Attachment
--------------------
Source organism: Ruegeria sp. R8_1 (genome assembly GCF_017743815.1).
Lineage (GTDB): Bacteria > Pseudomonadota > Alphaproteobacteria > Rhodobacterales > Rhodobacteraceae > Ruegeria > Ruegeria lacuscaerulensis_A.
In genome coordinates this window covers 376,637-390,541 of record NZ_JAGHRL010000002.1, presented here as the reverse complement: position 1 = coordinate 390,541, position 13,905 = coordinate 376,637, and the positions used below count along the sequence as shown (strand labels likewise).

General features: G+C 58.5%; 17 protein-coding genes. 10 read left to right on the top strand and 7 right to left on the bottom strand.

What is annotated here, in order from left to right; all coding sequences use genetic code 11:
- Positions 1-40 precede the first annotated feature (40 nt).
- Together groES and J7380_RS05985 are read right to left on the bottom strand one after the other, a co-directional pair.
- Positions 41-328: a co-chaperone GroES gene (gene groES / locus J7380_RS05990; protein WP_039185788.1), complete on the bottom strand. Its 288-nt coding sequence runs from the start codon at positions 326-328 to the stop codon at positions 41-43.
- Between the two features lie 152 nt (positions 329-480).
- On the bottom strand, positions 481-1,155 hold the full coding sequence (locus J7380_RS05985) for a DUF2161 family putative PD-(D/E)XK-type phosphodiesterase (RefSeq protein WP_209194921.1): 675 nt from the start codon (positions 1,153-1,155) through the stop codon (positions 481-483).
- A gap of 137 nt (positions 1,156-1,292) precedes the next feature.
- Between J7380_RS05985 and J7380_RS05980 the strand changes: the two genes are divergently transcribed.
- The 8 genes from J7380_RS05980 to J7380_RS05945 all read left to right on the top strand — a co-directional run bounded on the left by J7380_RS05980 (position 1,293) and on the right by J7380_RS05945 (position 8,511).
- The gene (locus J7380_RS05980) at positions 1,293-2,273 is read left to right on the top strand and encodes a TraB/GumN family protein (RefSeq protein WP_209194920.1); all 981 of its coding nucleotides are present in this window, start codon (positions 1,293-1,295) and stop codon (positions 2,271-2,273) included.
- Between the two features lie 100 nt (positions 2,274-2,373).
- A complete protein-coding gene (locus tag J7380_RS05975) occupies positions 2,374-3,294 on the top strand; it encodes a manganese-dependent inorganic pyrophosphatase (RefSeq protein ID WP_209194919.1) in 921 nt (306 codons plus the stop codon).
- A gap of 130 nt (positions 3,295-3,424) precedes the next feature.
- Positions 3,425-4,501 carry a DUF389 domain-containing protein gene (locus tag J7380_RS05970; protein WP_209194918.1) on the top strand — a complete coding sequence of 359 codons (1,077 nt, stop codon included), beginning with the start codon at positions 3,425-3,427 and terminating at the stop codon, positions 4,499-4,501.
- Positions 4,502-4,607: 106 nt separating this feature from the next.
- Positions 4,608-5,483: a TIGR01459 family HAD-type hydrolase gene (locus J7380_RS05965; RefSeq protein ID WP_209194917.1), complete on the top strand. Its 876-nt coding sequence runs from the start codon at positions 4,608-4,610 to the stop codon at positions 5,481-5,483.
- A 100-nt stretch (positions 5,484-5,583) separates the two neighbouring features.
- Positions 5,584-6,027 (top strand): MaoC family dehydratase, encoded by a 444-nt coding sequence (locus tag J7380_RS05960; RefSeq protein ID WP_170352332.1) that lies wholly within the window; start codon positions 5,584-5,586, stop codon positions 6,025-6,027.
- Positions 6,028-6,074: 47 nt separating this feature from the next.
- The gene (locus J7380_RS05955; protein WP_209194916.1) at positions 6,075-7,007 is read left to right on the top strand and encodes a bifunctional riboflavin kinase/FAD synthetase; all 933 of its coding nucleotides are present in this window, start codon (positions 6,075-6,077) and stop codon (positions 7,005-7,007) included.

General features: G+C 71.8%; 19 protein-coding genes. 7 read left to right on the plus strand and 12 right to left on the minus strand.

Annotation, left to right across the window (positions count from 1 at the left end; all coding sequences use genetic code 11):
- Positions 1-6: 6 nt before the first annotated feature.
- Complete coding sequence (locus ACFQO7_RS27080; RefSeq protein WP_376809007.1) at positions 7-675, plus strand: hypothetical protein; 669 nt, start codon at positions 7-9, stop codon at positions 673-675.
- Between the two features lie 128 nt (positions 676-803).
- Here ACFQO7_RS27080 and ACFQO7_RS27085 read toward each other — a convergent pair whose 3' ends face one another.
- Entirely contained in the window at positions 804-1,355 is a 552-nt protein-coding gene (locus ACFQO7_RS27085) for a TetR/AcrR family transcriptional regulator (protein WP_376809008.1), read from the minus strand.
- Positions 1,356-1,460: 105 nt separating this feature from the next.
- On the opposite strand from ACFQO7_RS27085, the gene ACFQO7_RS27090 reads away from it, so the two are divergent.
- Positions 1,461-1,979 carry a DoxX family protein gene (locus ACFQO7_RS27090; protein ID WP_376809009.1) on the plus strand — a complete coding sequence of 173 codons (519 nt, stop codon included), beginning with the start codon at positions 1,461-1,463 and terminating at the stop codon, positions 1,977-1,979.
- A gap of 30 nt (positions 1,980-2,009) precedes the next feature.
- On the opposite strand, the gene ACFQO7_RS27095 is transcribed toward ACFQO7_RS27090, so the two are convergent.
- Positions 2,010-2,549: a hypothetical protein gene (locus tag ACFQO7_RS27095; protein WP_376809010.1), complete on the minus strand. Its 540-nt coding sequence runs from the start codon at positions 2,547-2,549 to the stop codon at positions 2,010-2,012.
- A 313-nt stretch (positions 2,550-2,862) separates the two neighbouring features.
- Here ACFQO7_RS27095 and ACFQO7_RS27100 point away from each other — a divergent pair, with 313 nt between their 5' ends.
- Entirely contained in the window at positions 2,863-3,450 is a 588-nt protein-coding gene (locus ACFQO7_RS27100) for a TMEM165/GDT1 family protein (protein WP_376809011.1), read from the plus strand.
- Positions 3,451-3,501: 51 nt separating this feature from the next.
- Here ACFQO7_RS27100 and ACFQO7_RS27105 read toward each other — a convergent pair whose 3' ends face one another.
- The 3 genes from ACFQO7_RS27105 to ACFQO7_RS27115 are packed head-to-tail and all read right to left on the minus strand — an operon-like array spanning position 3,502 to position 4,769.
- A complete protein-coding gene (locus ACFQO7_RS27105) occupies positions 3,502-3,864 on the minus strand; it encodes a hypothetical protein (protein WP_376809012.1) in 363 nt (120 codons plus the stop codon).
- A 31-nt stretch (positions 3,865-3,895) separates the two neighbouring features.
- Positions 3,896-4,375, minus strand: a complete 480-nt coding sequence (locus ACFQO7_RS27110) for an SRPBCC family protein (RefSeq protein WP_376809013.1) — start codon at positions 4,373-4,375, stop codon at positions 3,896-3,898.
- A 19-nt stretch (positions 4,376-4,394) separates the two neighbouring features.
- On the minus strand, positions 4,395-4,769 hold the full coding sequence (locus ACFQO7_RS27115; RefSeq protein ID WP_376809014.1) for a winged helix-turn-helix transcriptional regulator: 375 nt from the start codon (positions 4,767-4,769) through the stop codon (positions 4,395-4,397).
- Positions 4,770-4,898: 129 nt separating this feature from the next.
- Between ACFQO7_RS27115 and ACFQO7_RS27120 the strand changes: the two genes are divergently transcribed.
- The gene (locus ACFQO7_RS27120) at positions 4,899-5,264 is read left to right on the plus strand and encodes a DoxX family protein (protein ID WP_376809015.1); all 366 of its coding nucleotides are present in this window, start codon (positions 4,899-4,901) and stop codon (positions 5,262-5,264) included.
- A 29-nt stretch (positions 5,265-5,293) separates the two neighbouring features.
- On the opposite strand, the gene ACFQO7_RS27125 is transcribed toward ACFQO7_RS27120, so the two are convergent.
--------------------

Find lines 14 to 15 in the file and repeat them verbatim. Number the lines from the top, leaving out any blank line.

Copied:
- The gene (locus J7380_RS05980) at positions 1,293-2,273 is read left to right on the top strand and encodes a TraB/GumN family protein (RefSeq protein WP_209194920.1); all 981 of its coding nucleotides are present in this window, start codon (positions 1,293-1,295) and stop codon (positions 2,271-2,273) included.
- Between the two features lie 100 nt (positions 2,274-2,373).